GBA Logo horizontal Facebook LinkedIn Email Pinterest Twitter Instagram YouTube Icon Navigation Search Icon Main Search Icon Video Play Icon Plus Icon Minus Icon Picture icon Hamburger Icon Close Icon Sorted

Community and Q&A

What Does Near-Zero Carbon Even Mean?

MartinHolladay | Posted in General Questions on

Is this house “near zero carbon”? What does “near zero carbon” even mean?

All I can determine from the New York Times article about the house is that the fixer-upper was purchased for $2.75 million, and the owners spent another $2 million to fix it up.

Here is the link to the article:

(The article is behind a paywall, but new visitors to the site can, I think, sometimes read one or two articles a month before the paywall stops them.)

GBA Prime

Join the leading community of building science experts

Become a GBA Prime member and get instant access to the latest developments in green building, research, and reports from the field.


  1. Expert Member

    I like the qualifier "near".

    Risible nonsense. It's like me saying I'm "near irresistible".

  2. scottperezfox | | #2

    Definitely a real estate article, rather than a building science or architecture examination. The Times does this all the time.

    But the ideas introduced are sound. Mass timber, modular construction, reclaimed timber flooring milled locally, hemp insulation are all more mindful than typical construction methods and materials. They mention an ERV and air-sealing, so I wonder if this house meets the EnerPHit standard for Passive House retrofits.

    Without seeing the embodied carbon calculations, though, there's no way casual readers can verify "near-zero" anything.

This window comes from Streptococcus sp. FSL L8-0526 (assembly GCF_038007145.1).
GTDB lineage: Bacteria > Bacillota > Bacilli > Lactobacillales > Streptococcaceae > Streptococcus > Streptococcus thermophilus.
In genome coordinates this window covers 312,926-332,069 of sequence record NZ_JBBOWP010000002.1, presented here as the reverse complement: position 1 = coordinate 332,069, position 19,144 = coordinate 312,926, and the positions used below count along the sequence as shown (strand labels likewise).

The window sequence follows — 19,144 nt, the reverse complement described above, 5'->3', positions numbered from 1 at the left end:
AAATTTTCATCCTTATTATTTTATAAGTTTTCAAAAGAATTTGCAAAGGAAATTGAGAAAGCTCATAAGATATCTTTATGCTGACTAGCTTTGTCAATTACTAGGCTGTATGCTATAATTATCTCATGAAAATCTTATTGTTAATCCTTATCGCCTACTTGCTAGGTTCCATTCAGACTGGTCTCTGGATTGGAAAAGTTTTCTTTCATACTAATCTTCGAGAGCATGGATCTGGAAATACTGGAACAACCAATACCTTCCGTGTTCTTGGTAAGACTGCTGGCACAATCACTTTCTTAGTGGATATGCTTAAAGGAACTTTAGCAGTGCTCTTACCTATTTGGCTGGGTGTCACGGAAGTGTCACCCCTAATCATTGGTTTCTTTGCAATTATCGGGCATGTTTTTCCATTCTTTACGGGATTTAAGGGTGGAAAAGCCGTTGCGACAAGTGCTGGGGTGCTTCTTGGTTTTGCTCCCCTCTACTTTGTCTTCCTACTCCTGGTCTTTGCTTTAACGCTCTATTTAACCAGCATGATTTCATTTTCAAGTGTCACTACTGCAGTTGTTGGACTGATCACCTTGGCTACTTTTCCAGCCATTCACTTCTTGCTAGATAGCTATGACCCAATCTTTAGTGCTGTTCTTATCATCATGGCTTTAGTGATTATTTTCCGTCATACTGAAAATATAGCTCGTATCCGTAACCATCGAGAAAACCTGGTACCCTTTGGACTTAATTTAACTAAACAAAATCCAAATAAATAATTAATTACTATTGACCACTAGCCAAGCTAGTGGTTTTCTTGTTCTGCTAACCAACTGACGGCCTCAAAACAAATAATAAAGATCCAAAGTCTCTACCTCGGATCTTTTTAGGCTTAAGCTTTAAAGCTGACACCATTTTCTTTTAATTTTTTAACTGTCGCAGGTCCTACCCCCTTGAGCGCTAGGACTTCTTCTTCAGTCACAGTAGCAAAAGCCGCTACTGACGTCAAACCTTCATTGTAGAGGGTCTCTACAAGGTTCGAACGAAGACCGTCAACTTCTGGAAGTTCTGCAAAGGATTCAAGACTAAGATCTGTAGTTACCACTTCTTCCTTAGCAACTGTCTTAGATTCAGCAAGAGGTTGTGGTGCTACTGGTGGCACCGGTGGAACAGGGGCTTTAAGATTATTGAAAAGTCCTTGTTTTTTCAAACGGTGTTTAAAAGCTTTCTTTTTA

3. MartinHolladay | | #3

    I'm not sure why using mass timber on a multi-million-dollar single-family residential project in Brooklyn is a "sound idea." It sounds to me as if trees were cut down unnecessarily to meet the whims of wealthy homeowners.

    1. Expert Member
      BILL WICHERS | | #4

      I agree. Building "green" doesn't necassarily mean you had to throw lots of greenbacks at the project. Proper efficient building techniques are supposed to be practical too, and a lot of these really high-budget projects do a lot of things that don't really make sense, or gain very little, if anything, for the money spent.

      It's better to publish articles showing smart reuse of materials (reclaimed insulation, reclaimed hardwoord flooring, etc), and details that gain efficiency without huge amounts of additional cost. Stuff that makes sense for most homes, basically, instead of just for those building with very large budgets.


  4. Expert Member
    DCcontrarian | | #5

    They lost me at "skylight."

  5. Tim_O | | #6

    In my pursuit of being green, I have also planted trees. I try to plant them outside rather than cutting down 10 other trees so I can build a building around one and then adding a skylight so the tree grows in an unnatural location.

    On Malcom's point - it would be interesting to know how "Near-Zero" compares with a production home for a normal single family. I bet carbon emissions per resident are quite high. Maybe per sqft or compared to other opulent neighbors it's low, but that's not really relevant.

  6. StephenSheehy | | #7

    Total cost, a little less than $1500/square foot. Renovation came in at about $700/square foot.
    As for the tree planted inside, it'll almost certainly die. But how much can a little tree cost anyway? Ten grand?

    1. Tim_O | | #8

      Reminds me of the line on Arrested Development - "It's one banana, Michael, what could it cost, $10?"

Log in or create an account to post an answer.


Recent Questions and Replies

  • |
  • |
  • |
  • |